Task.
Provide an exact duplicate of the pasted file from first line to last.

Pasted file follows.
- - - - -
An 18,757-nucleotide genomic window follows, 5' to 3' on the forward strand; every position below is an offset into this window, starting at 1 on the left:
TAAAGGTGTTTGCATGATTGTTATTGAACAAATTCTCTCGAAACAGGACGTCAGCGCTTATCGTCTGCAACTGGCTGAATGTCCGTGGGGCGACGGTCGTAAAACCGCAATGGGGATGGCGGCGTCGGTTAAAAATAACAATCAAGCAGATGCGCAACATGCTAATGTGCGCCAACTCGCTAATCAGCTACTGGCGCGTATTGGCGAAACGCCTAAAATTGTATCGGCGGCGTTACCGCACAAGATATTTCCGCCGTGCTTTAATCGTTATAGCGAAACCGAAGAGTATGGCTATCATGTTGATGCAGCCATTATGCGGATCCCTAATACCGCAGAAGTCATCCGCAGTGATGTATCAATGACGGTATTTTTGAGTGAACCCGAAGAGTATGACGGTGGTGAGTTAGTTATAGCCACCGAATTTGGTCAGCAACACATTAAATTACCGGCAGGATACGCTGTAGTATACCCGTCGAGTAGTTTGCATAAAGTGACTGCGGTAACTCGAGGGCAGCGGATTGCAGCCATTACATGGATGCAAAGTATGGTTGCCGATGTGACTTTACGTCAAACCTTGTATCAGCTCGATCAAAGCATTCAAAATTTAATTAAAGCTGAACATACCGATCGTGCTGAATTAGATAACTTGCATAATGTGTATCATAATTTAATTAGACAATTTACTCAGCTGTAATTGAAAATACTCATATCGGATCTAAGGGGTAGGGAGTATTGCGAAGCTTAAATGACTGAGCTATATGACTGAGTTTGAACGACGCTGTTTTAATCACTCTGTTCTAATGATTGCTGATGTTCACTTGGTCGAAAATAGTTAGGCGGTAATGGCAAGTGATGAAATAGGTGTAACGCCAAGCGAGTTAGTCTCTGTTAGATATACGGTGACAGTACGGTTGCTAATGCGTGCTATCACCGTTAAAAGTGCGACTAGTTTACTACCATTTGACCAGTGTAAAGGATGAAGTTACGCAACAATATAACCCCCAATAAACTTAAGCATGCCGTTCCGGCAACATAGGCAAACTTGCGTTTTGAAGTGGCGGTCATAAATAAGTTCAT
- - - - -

An 18,757-nucleotide genomic window follows, 5' to 3' on the forward strand; every position below is an offset into this window, starting at 1 on the left:
TAAAGGTGTTTGCATGATTGTTATTGAACAAATTCTCTCGAAACAGGACGTCAGCGCTTATCGTCTGCAACTGGCTGAATGTCCGTGGGGCGACGGTCGTAAAACCGCAATGGGGATGGCGGCGTCGGTTAAAAATAACAATCAAGCAGATGCGCAACATGCTAATGTGCGCCAACTCGCTAATCAGCTACTGGCGCGTATTGGCGAAACGCCTAAAATTGTATCGGCGGCGTTACCGCACAAGATATTTCCGCCGTGCTTTAATCGTTATAGCGAAACCGAAGAGTATGGCTATCATGTTGATGCAGCCATTATGCGGATCCCTAATACCGCAGAAGTCATCCGCAGTGATGTATCAATGACGGTATTTTTGAGTGAACCCGAAGAGTATGACGGTGGTGAGTTAGTTATAGCCACCGAATTTGGTCAGCAACACATTAAATTACCGGCAGGATACGCTGTAGTATACCCGTCGAGTAGTTTGCATAAAGTGACTGCGGTAACTCGAGGGCAGCGGATTGCAGCCATTACATGGATGCAAAGTATGGTTGCCGATGTGACTTTACGTCAAACCTTGTATCAGCTCGATCAAAGCATTCAAAATTTAATTAAAGCTGAACATACCGATCGTGCTGAATTAGATAACTTGCATAATGTGTATCATAATTTAATTAGACAATTTACTCAGCTGTAATTGAAAATACTCATATCGGATCTAAGGGGTAGGGAGTATTGCGAAGCTTAAATGACTGAGCTATATGACTGAGTTTGAACGACGCTGTTTTAATCACTCTGTTCTAATGATTGCTGATGTTCACTTGGTCGAAAATAGTTAGGCGGTAATGGCAAGTGATGAAATAGGTGTAACGCCAAGCGAGTTAGTCTCTGTTAGATATACGGTGACAGTACGGTTGCTAATGCGTGCTATCACCGTTAAAAGTGCGACTAGTTTACTACCATTTGACCAGTGTAAAGGATGAAGTTACGCAACAATATAACCCCCAATAAACTTAAGCATGCCGTTCCGGCAACATAGGCAAACTTGCGTTTTGAAGTGGCGGTCATAAATAAGTTCAT